Logan Ewing’s first Games appearance is his last in the teen division

When Logan Ewing of CrossFit 970 in Loveland was nine years old, a typical Friday night found him and his brother in the basement of their parents’ house. His brother turned on the Xbox and planted himself in front of the television. Logan worked out.

These workouts were secret from his parents. He technically wasn’t allowed to do CrossFit until he was 13, though every once in a while, they let him do a group workout at the gym where his dad coached. But ever since his dad and older brother had started doing CrossFit, CrossFit was all Logan wanted to do.

His basement workouts included a mix of kipping pull ups, box jumps, strict press, burpees, pushups, and situps, with deadlifts and power cleans every once in a while. And he’d try to be quiet, not slam anything, so that his parents wouldn’t find out.

When he finally turned thirteen, he told his dad, “You know what this means.”

He could finally do CrossFit for real.

Logan Ewing 3
Logan and his dad embrace after struggling through a competition together.

Logan and his dad are close. “Sometimes too close,” Logan, 17, joked in a recent interview with Denver Box Life. His dad coaches him and designs his programming; he teaches him life lessons including how to be an upstanding gym member who’s good to people and doesn’t make himself the center of attention. Father and son frequently compete together. Their first competition—Logan’s first ever—was CrossFit Salvo’s Toys for Tots when Logan was 14.

“It was me, my dad, and two women from our gym,” Logan said, “and I remember lining up against all these Games athletes, ‘cause a bunch of the BackCountry guys were there.”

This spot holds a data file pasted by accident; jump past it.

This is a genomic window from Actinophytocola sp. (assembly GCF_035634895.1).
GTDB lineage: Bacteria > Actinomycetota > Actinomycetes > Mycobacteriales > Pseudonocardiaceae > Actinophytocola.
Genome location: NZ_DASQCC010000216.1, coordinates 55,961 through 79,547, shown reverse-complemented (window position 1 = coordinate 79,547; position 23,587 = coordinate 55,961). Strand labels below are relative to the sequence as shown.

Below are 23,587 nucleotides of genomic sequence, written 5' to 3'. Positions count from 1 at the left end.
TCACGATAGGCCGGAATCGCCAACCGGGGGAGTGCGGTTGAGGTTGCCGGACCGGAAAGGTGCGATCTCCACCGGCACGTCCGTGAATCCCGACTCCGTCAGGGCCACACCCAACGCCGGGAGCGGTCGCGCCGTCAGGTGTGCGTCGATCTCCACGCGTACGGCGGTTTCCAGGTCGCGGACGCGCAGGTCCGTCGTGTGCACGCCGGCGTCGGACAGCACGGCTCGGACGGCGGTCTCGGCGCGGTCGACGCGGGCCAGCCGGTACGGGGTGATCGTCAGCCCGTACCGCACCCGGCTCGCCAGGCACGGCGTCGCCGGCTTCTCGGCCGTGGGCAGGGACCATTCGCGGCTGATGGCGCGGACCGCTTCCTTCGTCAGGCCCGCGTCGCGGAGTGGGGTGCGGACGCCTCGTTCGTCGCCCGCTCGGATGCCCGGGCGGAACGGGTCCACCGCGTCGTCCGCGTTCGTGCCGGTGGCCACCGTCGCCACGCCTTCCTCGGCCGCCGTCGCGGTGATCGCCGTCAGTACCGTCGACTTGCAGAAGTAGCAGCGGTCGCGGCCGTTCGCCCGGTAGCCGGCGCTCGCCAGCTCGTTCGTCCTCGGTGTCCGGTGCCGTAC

First competition, first time pitting himself against high-performing athletes. And almost every competition since—the Wyoming Open, Turkey Challenge—he’s found himself trying to keep up with highly ranked area athletes like Malachi Bennett and Jared Enderton.

Reminding himself of his age is one way he relieves some of the pressure. Last year, lining up next to Enderton and Bennett at the Turkey Challenge, he told himself, “I’m 16 years old. I’m pretty sure with how competitive they are, they do not want to lose to me.”

Logan is 17 now and competing at the CrossFit Games for the first time in the Boys 16-17 division, achieving a dream he’s had since he was in elementary school and saw Kevin Ogar and Pat Burke throw down at the first ever Turkey Challenge. He came close to qualifying before—last year, he missed the Games by one spot—and it’s his last year competing as a teen, so he wants to make it memorable and get on the radar of the individual men in the South West region.

“I don’t plan on this being my only trip to the Games,” he said, “but I’m also aware of what it’s going to take to get there again.”

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Logan at Cherry Creek CrossFit’s Triple Threat competition.

During the second workout of this year’s Open, Logan had a goal of how quickly he wanted to get through 18.2. He didn’t come anywhere close to it and was upset about it.

“So I went up to the bar for 18.2a [one-rep-max clean] and I just put on some big weight,” he said, “and I hit it and it ended up saving me.”

After the 2018 CrossFit Games, he has new goals to work toward: qualifying for Regionals in the next three years and angling for another Games appearance. But until then, it’s one foot in front of the other, one lift at a time, working through disappointment and challenges and pressing forward.


The Colorado Guide to the 2018 CrossFit Games

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